14) DeClutter Your Mind. You may be blocked because you have something on your mind. Ask yourself whether it is something that can wait or whether it is 100% necessary to do now. If it doesn’t need to be done now, then write it down, set a reminder to deal with it later, and then focus on your task with a less anxious mind.

15) Just Do It. In the end, you may be simply suffering from procrastination. If that’s the case, then you just need to get started. Turn off ALL distractions. Use the procrastination trick of working for 20-30 minutes and then allowing yourself a 5 minute procrastination break. Use a timer to stay on track.

Good luck!

Please Share!

Please share how you overcome creativity blocks! All comments big and small are very welcomed!

 

If you found this post valuable, please SHARE THIS below with a Stumble or Delicious bookmark. Votes are always appreciated!

If you want to Support Life Learning Today, you can visit one of my sponsors, make a donation, or make a purchase at Amazon through one of my links. Thank you!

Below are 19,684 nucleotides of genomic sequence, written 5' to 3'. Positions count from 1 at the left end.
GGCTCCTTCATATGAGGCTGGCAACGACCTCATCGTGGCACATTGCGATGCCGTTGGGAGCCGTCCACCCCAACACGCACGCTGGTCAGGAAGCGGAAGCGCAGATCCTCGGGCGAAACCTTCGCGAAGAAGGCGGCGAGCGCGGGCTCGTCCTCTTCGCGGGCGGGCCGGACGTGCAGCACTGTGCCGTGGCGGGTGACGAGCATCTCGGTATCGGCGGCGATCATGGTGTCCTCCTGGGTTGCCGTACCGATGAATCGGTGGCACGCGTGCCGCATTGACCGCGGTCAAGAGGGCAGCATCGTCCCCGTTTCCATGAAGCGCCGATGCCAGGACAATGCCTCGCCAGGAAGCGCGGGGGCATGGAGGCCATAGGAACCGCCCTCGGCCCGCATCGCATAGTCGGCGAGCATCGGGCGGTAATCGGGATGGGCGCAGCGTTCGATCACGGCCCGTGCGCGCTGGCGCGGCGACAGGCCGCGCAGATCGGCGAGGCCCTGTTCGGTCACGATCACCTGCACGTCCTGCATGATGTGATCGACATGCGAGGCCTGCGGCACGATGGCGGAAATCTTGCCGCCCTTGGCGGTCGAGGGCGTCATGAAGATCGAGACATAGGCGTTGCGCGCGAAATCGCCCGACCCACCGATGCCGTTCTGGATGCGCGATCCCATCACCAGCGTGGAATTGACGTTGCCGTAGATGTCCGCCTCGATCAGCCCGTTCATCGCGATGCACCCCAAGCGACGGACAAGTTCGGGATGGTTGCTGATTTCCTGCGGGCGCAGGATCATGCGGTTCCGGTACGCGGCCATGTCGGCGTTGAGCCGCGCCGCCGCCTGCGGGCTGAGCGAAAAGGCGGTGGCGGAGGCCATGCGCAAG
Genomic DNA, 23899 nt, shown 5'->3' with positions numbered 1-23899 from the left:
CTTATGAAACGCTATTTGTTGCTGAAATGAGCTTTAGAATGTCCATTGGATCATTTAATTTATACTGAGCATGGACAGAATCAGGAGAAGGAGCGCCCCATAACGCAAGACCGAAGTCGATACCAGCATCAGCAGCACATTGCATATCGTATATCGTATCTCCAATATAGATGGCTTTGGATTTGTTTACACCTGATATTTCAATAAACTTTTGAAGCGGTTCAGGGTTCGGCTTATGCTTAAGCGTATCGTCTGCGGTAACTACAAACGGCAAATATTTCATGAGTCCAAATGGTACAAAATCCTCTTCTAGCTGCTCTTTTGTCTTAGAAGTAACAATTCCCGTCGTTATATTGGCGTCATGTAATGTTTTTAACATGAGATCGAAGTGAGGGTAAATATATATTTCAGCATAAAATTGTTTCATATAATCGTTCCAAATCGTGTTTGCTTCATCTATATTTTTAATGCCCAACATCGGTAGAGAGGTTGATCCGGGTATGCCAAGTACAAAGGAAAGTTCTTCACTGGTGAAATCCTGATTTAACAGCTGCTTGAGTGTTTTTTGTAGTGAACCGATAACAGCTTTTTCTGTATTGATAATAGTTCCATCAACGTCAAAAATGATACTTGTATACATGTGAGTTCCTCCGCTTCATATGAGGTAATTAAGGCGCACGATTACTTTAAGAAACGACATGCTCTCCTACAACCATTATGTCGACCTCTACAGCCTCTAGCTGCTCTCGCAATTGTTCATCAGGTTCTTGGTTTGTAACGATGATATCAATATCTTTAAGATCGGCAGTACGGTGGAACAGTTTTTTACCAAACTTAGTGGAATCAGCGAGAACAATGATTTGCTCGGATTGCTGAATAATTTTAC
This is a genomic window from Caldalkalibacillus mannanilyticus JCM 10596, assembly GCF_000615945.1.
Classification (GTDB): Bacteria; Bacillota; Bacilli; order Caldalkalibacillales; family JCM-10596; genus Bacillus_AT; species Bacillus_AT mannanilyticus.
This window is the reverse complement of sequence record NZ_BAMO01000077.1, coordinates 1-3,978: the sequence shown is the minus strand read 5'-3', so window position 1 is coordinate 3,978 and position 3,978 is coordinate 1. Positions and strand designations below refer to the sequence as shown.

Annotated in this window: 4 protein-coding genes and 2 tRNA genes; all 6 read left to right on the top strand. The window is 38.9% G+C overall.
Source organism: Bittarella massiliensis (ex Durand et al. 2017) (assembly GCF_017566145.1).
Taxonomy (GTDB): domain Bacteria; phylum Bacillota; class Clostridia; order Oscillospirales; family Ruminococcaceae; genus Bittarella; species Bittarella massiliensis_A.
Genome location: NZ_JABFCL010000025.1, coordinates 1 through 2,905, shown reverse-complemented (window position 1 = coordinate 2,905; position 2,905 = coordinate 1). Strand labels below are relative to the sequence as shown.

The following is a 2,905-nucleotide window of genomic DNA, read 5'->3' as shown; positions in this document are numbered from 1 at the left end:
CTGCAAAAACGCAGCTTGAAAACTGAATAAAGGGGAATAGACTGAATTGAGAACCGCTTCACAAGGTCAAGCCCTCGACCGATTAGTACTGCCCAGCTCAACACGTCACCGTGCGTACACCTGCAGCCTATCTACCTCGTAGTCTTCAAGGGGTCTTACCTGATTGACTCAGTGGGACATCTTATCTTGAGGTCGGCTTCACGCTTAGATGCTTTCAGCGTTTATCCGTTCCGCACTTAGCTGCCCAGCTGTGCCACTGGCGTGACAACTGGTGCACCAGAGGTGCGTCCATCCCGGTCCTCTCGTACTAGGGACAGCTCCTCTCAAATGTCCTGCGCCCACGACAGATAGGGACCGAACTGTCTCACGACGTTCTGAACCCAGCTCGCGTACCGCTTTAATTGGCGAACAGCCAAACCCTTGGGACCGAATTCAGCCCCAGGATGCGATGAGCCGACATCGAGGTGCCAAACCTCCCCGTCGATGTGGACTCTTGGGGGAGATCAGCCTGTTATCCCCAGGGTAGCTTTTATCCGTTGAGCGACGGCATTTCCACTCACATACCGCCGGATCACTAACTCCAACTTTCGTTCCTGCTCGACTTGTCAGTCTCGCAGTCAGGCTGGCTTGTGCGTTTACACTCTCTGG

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8

How to Be Creative AND Productive!

creative productive

Randomness and Routine

Getting the Most Out of Life Using Routines

I am always searching for more structured and more efficient routines. This is because my natural tendency is for disorganization. And I find that the more structure I have in my life, the better I feel at the end of the day. This is because I know where I’m going and I can see what I’ve accomplished. And also it makes leisure time more relaxing because I know that I’ve accomplished my work and that I’ve earned my time off to play. When I don’t have structure, I’m still working hard, but I get a general sense of anxiety that I haven’t gotten enough work done or that I’ve missed something. So structure is important, but recently I learned something very cool about the power of breaking routines: